Archives created in Asia and South Africa

3. Archives in India

fter the cession of the remaining Dutch establishments in India to the English authorities in 1825, parts of the archives of these establishments (Coromandel, Surat and Bengal) were sent to Batavia, from where it was shipped to the Netherlands in 1863. It now forms the collection of the voormalige Nederlandse Bezittingen in Voor-Indië (former Dutch Possessions in India) in the National Archives of the Netherlands (see the websitepage with section 4 about archives transferred from India to the Netherlands). The bulk of the Dutch archives which remained behind in India were taken over by the English administration. Many, if not most, records seem to have disappeared between that time and the present(6). Several remnants were finally concentrated in the State Archives in Madras (Chennai), while a few other holdings are still to be found elsewhere in India. The archives of the Dutch establishment at Cochin in Malabar were untouched by these operations and, since 1795, remained continuously in the hands of the English government in Madras, passing into the hands of the Indian government in 1947.

This means that by far the most Dutch archives in India are now housed in the State Archives of Tamil Nadu in Chennai. The biggest section is formed by the archives of the Dutch establishment at Cochin. These are the only archives of a Dutch establishment in India which has been preserved relatively intact. There is a press list, a chronological shelflist, with remarks concerning some of the documents which are considered important in the Dutch records in Chennai(7). This list is no more than a primitive instrument. Moreover, the original structure of the archives has been lost because of the regrouping according to chronology. Nonetheless, it is possible to get a reasonable idea of the original structure. (An voc inventory compiled before the regrouping according to chronology and issued in print in 1909 is of great help.) Most seventeenth century documents have been lost. The remaining archives consist mainly of letters to and from Batavia and the Dutch Republic, resoluties, annexes to the resoluties, correspondence exchanged with other Dutch establishments, and the diaries of diplomatic missions. There are only a very few fragments of the dagregisters of the establishment itself. Book-keeping and accounts for the later years are available but not as a complete series. There are also a number of documents from the Raad van Justitie and documents relating to the local Dutch establishment such as protocollen van civiele akten (protocols of civil deeds) and records from the local weeskamer.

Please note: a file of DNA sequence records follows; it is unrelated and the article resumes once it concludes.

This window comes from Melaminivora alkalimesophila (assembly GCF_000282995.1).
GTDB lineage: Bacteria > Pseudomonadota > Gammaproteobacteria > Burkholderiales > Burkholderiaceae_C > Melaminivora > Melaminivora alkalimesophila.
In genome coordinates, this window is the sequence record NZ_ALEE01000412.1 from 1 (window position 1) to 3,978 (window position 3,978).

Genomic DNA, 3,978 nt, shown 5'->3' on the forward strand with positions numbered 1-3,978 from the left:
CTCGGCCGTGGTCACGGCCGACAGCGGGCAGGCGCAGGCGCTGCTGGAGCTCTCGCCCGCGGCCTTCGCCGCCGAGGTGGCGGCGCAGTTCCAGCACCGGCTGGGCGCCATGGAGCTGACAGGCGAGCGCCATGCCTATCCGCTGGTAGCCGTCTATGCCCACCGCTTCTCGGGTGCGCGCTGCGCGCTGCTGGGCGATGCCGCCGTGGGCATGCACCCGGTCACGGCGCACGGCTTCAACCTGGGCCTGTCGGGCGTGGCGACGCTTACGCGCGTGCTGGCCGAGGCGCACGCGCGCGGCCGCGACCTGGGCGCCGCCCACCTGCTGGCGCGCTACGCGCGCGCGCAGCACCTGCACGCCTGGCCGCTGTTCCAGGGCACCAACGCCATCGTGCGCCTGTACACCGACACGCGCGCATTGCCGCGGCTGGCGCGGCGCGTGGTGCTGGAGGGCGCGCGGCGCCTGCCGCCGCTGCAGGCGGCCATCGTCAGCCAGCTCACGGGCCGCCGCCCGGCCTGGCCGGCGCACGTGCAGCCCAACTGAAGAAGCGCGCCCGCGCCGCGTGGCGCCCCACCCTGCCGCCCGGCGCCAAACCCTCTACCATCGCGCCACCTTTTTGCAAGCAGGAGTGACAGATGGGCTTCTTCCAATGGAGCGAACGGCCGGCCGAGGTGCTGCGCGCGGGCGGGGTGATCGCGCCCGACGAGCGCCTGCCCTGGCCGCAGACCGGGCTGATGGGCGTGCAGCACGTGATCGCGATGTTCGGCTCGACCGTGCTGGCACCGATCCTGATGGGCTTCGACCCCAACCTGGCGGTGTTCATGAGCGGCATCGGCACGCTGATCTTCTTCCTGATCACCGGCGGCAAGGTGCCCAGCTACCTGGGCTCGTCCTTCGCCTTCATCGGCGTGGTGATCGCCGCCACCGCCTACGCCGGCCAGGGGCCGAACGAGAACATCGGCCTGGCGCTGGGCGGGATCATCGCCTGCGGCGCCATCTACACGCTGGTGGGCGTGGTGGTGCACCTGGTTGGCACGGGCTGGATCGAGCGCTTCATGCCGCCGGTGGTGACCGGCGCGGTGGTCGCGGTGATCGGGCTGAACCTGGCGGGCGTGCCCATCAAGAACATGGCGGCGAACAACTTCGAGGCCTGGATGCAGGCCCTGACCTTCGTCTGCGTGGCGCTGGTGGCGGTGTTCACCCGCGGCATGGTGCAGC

Only a small portion of the archives of Bengal and Surat, which were transferred from Bombay and Calcutta in 1932, are present in Chennai (Madras). These consist mainly of protocollen van civiele akten. Before they were handed over in 1932 the archives were described by J. van Kan. It is not certain that the holdings in Calcutta which he described are the same as those that were transferred from Calcutta to Madras in 1932(8). The holding described by Van Kan is a miscellaneous collection of weeskamer archives, protocollen van civiele akten, a few church registers and fragments of administrative and judicial records. The list of the holdings transferred in 1932 does not seem to concur with Van Kan's list.



Document in Tamil language in the judicial records
(click image to enlarge)



The documents from Bengal and Surat are not without interest for prosopographic studies of voc personnel, but for any study of the Company administration one would be better advised to consult the papers available in the Netherlands. However, in Chennai there are some documents concerning the local Dutch establishments in Bengal, Surat and Coromandel, including church registers, and judicial and notarial documents.

Furthermore, in the archives of the registrar-general in Chennai (Madras) there are a few church registers from Pulicat on the Coromandel coast(9).

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